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Lost quotations

Have a look at the lost quotes below and see if you can help us out! (Please note that comments must be suitable for audiences of all ages and may be removed if not.)

About to marry and invest their lives | 23-Oct-04

The poem begins

"About to marry, and invest their lives in safety and routine"

and goes on to describe how a young couple (Stanley and June) go into a house and find bits of a dismembered body scattered around. The poem includes the line "severed thigh of a plump brunette"

5 comments have been made on this quote. Click here to read them and then add your own!


Do you know this poem? Do you have any clues to help us find it?


Comments:

I remember this poem from a school anthology in the late 60s - there was some reference to taking the train to Dorking? But the "severed thigh of a plump brunette" is certainly the line that sticks in the mind
Malcolm Edwards

Thanks to comments by Mr Edwards and others, we have been able to identify the poem as 'The Dorking Thigh' by William Plomer. The poem can be found in Plomer's Collected Poems, which was published by Jonathan Cape in 1973.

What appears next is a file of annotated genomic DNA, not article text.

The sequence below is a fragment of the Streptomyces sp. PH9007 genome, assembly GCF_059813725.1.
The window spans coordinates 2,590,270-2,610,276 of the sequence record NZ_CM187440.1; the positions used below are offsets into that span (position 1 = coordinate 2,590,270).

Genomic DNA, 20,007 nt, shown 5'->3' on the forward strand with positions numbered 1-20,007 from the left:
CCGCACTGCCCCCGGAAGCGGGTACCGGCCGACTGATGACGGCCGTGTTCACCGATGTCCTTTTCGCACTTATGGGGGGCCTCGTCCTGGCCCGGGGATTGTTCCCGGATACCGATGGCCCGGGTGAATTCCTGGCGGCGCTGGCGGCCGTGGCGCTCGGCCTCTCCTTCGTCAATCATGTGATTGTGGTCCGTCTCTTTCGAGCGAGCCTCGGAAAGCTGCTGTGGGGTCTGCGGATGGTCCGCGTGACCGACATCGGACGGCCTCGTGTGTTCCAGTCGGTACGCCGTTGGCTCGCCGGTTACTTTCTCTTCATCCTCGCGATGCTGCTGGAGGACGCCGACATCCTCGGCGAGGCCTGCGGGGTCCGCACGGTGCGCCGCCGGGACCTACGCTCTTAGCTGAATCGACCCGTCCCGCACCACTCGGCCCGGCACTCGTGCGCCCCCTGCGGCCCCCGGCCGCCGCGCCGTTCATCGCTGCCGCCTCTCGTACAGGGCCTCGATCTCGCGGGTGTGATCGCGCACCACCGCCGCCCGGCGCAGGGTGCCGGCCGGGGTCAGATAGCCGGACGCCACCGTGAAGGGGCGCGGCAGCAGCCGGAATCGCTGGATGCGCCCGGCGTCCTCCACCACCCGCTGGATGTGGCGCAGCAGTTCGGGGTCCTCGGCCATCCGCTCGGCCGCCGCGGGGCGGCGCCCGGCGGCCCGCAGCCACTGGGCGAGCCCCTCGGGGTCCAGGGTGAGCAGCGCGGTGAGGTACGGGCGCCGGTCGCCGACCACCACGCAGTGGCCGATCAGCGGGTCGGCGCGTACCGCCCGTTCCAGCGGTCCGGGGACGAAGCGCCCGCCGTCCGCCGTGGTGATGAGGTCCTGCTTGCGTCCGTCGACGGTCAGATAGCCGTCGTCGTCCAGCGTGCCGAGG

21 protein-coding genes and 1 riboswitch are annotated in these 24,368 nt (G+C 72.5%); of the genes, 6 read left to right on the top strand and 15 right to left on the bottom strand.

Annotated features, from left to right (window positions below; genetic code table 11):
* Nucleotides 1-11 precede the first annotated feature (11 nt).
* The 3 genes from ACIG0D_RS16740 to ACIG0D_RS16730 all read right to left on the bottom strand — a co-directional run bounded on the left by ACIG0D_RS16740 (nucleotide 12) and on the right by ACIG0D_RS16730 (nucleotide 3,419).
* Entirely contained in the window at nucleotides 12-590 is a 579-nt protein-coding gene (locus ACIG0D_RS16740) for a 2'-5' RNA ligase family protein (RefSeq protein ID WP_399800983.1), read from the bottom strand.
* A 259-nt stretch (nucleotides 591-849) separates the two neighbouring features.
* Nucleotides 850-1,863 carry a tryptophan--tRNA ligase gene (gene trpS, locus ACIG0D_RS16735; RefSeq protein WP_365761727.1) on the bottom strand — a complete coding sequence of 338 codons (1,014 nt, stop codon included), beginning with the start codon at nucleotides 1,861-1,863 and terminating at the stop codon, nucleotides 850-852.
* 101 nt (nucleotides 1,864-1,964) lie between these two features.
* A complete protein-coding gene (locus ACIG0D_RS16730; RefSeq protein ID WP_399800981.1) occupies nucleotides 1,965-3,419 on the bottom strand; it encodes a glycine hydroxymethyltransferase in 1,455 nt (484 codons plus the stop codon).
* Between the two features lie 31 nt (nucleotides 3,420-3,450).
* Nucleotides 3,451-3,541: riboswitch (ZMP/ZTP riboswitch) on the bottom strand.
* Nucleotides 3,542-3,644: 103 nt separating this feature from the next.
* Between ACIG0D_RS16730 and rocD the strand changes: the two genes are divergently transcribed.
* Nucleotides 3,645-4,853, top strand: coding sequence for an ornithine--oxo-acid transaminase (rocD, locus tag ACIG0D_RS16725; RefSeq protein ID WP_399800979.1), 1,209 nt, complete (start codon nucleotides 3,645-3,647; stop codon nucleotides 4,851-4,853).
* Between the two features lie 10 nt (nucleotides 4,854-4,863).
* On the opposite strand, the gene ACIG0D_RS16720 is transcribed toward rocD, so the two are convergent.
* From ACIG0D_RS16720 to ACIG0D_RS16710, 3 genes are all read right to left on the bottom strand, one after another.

Poetry Library

The Dorking Thigh and other Satires written by William Plomer. I found this poem in an anthology of poems for schools called Billy the Kid many years ago. The poem is about a couple who whilst checking houses with an estate agent discover bits of body in the ironing board cupboard in the kitchen. Well written and great stuff for school kids to read! William Plomer was an interesting chap read more on Wikipedia
James Gower

while i was working a woman from dorking upon the isle of losit occured to me
that my family
would indeed be a terrible loss
so i with drew my member
to rekindle the ember
of familial love and devotopn
and settled instead
for a single bed
and the sun, and the deep tanning lotion

Crysta Hutchings

William Plomer came to our(Worcester) Teacher Trg College
in 1960 and read this out to us from a slim volumeof his verse. It is of course The Dorking Thigh, written in the early 1920s. Very memorable!
Alan Lunt


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